This, he added, would not have been possible without the collective commitment and efforts of Asean and its partners.

"Therefore, tonight we deserve to let our hair down just a little and to celebrate," said PM Lee. "To celebrate the fruits of our labour. To celebrate our strong and enduring friendship. To celebrate how far Asean has come and our future ahead."

The bonhomie was evident at the gathering, depicted by PM Lee as one that is among family members and close friends.

Philippine President Rodrigo Duterte, however, was a conspicuous absentee.

He skipped the dinner for some much-needed rest, said presidential spokesman Salvador Panelo, adding that Mr Duterte - who had also been absent at several events earlier in the day - had been working late the previous night, getting less than three hours of sleep.

PM Lee noted that Asean leaders had met no fewer than six times this year at Asean-related events, while its officials have held countless meetings.

These meetings bred familiarity and built an Asean spirit "that is especially palpable when we see each other at international fora".

And the grouping, which turned 51 this year, has also forged lasting friendships and memories with its external partners, added PM Lee.

These close bonds were on full display at the dinner.

Indonesian President Joko Widodo and Indian Prime Minister Narendra Modi delved into conversation once they slipped into their seats next to each other.

At the next table, Indonesia's Retno Marsudi and South Korea's Kang Kyung-wha - two of a rare breed of female foreign ministers - sought each other out for a handshake.

PM Lee said: "I hope that each one of us will bring back something memorable after this year's chairmanship."

This could be from knowing that some of the strides made this year will uplift people's lives, seeing the joy on the faces of youth who took part in Hyperplay, Asean's first e-sports and music festival, or experiencing the showcase of the region's rich cultures.

"Or, perhaps, you will miss Singapore food after all the meetings you have had here," quipped PM Lee.

Last night, Asean leaders got yet another taste of Singapore, dining on dishes inspired by local favourites - "and we have jazzed it up a little since most of you probably are already quite familiar with the local food", said PM Lee.

The spread included a play on laksa - oven-roasted pumpkin bisque with rice noodles and prawn ravioli, laced with laksa leaves - and a main course of slow-cooked Angus beef short ribs with black pepper sauce and Boston lobster seared with garlic butter, with garden vegetables stuffed in a kueh pie tee shell.

The local breakfast classic of kaya toast and kopi got a nod as well in the form of an egg-and-coconut dessert infused with pandan, and paired with wafers and coffee ice cream.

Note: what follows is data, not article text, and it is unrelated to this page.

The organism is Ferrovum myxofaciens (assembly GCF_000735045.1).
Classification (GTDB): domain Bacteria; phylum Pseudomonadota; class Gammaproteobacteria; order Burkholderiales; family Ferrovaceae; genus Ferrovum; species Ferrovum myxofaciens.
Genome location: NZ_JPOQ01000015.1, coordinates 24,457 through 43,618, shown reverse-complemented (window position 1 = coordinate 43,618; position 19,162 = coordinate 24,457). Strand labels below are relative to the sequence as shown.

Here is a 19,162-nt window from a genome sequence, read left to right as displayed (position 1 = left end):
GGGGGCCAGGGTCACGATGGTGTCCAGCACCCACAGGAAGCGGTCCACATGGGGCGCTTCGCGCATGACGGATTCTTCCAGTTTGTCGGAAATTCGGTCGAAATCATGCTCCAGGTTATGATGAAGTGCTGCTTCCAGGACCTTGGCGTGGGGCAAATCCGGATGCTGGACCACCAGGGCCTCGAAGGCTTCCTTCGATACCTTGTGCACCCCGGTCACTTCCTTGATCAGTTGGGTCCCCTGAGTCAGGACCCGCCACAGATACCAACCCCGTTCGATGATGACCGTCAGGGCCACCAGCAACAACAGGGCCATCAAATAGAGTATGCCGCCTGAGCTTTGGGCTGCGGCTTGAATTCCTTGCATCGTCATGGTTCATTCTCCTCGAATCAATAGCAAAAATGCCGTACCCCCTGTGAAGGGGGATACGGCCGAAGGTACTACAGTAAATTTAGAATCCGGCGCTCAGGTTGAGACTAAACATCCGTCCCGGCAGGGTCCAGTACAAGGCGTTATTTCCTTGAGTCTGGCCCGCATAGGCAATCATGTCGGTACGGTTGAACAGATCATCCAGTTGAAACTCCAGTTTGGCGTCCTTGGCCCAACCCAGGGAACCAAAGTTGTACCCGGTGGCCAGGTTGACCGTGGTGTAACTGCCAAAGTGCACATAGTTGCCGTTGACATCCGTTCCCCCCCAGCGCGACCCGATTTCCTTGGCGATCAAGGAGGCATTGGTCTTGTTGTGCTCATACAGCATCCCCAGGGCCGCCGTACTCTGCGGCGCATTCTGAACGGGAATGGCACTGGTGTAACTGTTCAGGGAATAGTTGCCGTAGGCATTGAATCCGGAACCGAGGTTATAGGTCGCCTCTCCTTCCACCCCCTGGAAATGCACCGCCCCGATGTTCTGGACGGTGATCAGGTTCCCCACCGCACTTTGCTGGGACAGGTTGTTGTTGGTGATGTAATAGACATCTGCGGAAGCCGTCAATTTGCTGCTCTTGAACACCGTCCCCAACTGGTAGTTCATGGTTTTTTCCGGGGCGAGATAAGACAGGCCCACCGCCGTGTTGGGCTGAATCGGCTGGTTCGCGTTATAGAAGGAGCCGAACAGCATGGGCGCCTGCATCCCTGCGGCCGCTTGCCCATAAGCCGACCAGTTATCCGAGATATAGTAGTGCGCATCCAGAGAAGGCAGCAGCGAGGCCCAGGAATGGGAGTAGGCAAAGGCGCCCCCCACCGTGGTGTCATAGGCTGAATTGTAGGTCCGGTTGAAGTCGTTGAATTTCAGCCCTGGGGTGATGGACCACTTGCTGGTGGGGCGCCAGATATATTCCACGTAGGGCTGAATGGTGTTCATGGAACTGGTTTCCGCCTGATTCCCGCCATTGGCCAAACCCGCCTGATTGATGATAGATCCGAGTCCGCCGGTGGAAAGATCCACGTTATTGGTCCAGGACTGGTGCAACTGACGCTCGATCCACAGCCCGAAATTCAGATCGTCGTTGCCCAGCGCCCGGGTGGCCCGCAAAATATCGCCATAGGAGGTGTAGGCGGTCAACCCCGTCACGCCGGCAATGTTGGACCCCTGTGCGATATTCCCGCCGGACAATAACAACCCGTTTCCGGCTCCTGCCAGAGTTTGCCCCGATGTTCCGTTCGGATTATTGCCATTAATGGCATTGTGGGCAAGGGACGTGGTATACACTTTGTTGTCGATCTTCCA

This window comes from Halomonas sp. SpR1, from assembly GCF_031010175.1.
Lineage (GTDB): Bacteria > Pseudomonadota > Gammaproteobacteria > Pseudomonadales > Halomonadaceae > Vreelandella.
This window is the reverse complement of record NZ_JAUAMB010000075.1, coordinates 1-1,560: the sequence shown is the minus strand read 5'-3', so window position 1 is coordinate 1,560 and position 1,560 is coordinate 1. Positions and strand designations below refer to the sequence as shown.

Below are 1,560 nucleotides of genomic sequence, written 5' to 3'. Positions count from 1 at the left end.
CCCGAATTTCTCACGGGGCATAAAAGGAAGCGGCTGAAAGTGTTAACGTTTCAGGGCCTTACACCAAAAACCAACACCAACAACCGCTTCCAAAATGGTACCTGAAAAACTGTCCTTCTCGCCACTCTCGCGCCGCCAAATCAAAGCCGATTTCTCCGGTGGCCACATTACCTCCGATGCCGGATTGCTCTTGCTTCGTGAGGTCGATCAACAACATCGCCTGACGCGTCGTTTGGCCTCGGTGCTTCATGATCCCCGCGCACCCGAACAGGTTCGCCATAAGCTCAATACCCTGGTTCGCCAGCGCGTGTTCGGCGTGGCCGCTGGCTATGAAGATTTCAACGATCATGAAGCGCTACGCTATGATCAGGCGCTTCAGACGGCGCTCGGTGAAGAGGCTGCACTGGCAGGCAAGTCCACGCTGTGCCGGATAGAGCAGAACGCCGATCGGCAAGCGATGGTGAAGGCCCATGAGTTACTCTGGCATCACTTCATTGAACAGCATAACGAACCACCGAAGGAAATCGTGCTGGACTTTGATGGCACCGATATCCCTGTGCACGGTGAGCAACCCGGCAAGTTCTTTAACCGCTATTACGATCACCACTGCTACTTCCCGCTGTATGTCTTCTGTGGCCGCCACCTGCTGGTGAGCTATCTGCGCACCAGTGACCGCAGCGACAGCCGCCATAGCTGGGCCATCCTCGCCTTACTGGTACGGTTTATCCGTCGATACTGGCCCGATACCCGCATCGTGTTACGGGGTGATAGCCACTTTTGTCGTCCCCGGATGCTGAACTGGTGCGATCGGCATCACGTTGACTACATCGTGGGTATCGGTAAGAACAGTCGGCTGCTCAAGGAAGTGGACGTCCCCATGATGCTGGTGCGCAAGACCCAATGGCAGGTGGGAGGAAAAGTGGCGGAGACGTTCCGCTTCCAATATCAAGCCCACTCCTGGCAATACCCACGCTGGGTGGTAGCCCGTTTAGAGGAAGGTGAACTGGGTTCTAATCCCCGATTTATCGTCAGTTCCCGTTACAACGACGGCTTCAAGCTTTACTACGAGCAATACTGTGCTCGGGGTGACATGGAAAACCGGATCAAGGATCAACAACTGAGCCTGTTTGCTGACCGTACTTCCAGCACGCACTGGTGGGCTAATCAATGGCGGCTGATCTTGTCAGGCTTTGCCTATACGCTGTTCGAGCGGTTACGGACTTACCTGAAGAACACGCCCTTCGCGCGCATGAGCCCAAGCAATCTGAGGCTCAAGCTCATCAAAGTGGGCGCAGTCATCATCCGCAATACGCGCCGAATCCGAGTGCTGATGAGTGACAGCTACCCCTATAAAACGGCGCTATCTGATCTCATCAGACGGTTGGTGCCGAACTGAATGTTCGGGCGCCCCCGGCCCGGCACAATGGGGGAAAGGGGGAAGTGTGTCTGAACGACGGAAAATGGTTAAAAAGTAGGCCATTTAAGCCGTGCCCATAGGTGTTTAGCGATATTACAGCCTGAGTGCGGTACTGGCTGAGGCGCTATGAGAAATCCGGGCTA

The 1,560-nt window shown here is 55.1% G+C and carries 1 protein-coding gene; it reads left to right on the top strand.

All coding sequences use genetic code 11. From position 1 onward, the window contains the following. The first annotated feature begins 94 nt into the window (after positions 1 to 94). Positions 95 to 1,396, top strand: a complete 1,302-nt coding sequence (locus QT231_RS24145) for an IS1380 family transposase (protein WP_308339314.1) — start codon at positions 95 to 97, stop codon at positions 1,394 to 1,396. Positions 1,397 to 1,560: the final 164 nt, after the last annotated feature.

PM Lee pointed out that Asean has stood the test of time by embracing its diversity as a strength, and forging friendships based on mutual understanding and respect.

"We have laid the groundwork for a more united, resilient and innovative Asean - not just for ourselves, but for future generations," he said.

"I hope that we will also pass on to our youth this spirit of camaraderie and unity we have cultivated over the last half century so they will forge an even brighter future for Asean together."

ASEAN-China Summit: Asean and China should aim to conclude talks on maritime code of conduct in 3 years
Asean leaders met their counterparts from Australia, China, South Korea, Russia and Japan at summits yesterday PM Lee says he is encouraged by good progress made in negotiations
By Tan Dawn Wei, Deputy Foreign Editor, The Straits Times, 15 Nov 2018

Asean countries and China yesterday agreed to the early conclusion of a code of conduct (COC) for the South China Sea.

A day after Chinese Premier Li Keqiang said he hopes to see consultation on the maritime accord sewn up in three years, Prime Minister Lee Hsien Loong agreed that parties should keep to that timeline.

Addressing fellow Asean leaders and Premier Li at the Asean-China Summit yesterday, PM Lee said he was encouraged by the good progress made in the negotiations for the code - which sets out norms of behaviour in the contested waters - that started earlier this year.

Brunei, China, Malaysia, the Philippines and Vietnam all stake overlapping territorial claims on the disputed waterway.

"There will be complex and challenging negotiations. We should aim for the completion of the first reading of the code of conduct in 2019, and to complete it in three years as mentioned by Premier Li Keqiang," PM Lee said.

"In the meantime, all parties should maintain restraint, keep a conducive and stable environment for the COC negotiations to proceed smoothly," he added.

In his opening remarks at the meeting, which also marks the 15th anniversary of Asean-China Strategic Partnership, Mr Li said China is ready to work with the South-east Asian nations to conclude the code, saying it will "contribute to peace and stability in the South China Sea and be conducive to free trade".

In taking stock of the Asean-China relationship, PM Lee said the regional grouping and its East Asian neighbour share substantial and mutually beneficial ties, and their economic links have strengthened over the years. China has been Asean's top trading partner for eight consecutive years.

The two sides also completed the first Asean-China maritime exercise last month.

PM Lee made three suggestions to keep the momentum of positive ties going: Continue to demonstrate the strongest commitment to multilateral trade and economic cooperation, continue to engage in dialogue and practical cooperation to enhance peace and stability in the region, and continue to identify new areas of collaboration.